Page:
Rarely does one's hotel or residence merit its own Wikipedia Article, but that appears to be the case with where we are staying. It's very hard to describe the convent; like many buildings in Jerusalem, it's not built usually because of the unusual circumstances of its site, most notably the Roman arch that falls from the street into the sactuary.
The Ecce Homo has two halves on either side of one of the Old City's famous alleyways, with much more on the Western half. There are two floors of classrooms and other spaces, topped by a large terrace (on the "second floor," since Jerusalem sensibly calls the floor on the ground the "ground floor" and the floor above the "first floor.") However, the second floor has its own set of rooms connected by an outdoor hallway that's next to the terrace; the roof above these rooms is also accessible, meaning that the third floor roof is alos available. To complicate things further, one can climb up or down a few set of steps from the 3rd floor roof to reach two additional terraces.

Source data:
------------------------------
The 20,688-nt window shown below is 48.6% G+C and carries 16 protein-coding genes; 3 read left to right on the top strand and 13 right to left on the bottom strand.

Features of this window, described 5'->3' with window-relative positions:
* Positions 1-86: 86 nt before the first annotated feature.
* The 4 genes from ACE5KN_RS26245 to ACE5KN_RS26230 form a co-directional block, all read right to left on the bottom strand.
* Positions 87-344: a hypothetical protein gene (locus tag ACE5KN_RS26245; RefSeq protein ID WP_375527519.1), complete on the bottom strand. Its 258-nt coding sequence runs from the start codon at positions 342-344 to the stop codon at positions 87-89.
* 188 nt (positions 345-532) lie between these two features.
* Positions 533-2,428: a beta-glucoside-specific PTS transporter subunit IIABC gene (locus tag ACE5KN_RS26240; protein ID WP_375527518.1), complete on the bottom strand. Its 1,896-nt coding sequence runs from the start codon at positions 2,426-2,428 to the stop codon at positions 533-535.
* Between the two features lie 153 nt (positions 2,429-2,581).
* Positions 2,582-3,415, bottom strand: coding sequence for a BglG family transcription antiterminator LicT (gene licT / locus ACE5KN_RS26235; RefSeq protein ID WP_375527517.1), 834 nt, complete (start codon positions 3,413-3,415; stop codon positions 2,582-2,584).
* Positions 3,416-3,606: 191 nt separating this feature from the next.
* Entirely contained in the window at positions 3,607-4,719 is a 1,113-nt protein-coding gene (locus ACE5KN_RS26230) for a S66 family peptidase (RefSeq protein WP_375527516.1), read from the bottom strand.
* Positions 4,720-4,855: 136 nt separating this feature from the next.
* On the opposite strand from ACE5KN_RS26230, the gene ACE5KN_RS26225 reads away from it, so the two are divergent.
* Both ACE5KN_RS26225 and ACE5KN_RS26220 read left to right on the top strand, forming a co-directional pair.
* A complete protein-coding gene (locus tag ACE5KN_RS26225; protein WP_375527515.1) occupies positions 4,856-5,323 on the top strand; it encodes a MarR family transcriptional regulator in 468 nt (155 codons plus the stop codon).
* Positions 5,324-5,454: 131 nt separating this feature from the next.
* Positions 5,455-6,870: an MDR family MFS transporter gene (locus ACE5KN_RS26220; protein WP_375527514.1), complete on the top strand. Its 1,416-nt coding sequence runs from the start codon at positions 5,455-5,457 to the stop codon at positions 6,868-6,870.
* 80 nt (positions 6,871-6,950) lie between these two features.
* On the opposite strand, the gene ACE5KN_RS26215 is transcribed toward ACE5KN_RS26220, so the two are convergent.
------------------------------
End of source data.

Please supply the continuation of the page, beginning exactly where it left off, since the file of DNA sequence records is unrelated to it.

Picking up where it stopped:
The roof is also broken up by the dome of the chapel, and by the gap where the alleyway is (there is a small bridge on the terrace that crosses it in one stop, and the first floor connects across as well in a different spot). Still following me? It's doubtful, but I guess the overall point is that the building is complicated, beautiful, and peaceful, with a wonderful breakfast to boot, which I will now return to. :)